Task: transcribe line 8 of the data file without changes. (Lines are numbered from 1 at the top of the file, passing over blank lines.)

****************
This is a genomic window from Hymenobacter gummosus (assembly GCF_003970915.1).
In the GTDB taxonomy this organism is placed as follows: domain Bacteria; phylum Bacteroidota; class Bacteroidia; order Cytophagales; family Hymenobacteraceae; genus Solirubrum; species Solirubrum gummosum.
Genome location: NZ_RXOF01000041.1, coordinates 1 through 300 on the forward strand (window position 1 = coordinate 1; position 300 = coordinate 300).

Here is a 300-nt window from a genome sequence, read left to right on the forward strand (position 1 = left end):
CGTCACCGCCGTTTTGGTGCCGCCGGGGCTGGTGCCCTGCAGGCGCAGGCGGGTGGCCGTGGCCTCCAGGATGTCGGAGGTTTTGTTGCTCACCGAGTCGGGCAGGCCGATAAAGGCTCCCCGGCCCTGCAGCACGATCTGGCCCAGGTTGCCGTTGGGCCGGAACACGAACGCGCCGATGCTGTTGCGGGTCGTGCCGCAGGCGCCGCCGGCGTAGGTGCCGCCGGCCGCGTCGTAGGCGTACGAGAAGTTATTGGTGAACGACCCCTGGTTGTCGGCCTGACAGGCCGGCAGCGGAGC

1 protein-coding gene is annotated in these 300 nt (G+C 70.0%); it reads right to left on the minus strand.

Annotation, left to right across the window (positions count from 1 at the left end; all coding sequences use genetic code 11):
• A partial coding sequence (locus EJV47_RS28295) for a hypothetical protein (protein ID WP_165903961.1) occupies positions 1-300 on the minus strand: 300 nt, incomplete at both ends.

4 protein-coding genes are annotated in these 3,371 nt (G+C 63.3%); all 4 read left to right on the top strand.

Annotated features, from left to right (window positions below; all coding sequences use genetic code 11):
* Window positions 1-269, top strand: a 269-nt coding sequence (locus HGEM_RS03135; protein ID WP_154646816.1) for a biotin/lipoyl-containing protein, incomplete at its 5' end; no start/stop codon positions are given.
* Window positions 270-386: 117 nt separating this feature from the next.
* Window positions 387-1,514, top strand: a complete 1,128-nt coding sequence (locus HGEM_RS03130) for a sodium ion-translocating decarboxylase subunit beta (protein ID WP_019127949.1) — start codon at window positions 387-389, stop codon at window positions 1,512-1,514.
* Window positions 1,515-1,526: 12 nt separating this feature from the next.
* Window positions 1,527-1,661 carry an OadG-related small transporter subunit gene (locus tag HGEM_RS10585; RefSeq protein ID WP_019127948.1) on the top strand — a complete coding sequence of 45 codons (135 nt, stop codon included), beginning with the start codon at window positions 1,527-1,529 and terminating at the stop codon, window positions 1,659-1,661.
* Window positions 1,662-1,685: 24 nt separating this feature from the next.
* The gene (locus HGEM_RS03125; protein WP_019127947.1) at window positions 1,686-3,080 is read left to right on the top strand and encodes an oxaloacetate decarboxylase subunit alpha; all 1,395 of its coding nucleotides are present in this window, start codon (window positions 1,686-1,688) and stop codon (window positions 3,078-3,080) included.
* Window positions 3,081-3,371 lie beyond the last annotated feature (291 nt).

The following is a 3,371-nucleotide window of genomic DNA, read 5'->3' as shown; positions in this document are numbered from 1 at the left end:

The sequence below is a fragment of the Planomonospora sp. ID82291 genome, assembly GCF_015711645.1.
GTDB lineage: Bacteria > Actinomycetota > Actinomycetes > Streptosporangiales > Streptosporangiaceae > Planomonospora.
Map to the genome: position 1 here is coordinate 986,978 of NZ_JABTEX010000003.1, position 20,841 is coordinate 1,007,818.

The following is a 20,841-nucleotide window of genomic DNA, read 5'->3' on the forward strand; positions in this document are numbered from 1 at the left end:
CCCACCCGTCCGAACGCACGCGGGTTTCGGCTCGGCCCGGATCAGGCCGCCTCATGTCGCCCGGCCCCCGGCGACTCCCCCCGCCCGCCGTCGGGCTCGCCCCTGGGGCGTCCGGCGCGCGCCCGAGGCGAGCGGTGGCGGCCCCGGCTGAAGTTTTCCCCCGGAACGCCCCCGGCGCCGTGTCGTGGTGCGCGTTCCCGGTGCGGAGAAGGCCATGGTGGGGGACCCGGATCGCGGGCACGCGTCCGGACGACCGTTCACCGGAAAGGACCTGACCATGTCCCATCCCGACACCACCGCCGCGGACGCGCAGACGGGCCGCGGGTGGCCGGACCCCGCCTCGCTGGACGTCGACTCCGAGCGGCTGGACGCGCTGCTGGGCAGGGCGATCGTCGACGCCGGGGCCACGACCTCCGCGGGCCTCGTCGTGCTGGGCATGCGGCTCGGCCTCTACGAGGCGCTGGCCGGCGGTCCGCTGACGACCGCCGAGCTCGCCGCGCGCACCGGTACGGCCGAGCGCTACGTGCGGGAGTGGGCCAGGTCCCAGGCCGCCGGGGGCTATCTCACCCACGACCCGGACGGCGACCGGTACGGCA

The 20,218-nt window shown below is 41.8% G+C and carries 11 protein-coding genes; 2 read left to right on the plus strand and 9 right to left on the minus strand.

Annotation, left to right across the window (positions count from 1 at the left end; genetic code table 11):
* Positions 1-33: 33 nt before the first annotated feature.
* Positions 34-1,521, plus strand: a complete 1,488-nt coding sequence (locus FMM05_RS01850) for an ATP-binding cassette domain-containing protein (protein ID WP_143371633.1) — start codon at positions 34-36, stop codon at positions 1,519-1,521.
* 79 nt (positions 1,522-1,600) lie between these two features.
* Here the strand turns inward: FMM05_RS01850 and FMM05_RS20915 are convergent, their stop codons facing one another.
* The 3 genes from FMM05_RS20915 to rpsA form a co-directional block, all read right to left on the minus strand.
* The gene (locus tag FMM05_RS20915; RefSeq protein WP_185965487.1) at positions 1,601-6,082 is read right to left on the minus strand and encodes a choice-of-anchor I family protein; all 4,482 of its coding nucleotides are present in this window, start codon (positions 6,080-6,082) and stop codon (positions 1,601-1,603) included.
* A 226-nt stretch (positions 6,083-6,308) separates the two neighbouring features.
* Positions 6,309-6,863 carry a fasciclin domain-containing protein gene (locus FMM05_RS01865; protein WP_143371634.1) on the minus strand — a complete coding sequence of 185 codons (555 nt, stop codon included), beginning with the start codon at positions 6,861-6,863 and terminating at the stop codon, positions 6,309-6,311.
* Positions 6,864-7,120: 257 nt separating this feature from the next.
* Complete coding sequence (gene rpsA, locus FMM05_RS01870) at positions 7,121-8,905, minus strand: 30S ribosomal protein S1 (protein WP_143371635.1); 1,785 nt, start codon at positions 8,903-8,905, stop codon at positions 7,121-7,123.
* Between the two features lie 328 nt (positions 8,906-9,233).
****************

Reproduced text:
• A partial coding sequence (locus EJV47_RS28295) for a hypothetical protein (protein ID WP_165903961.1) occupies positions 1-300 on the minus strand: 300 nt, incomplete at both ends.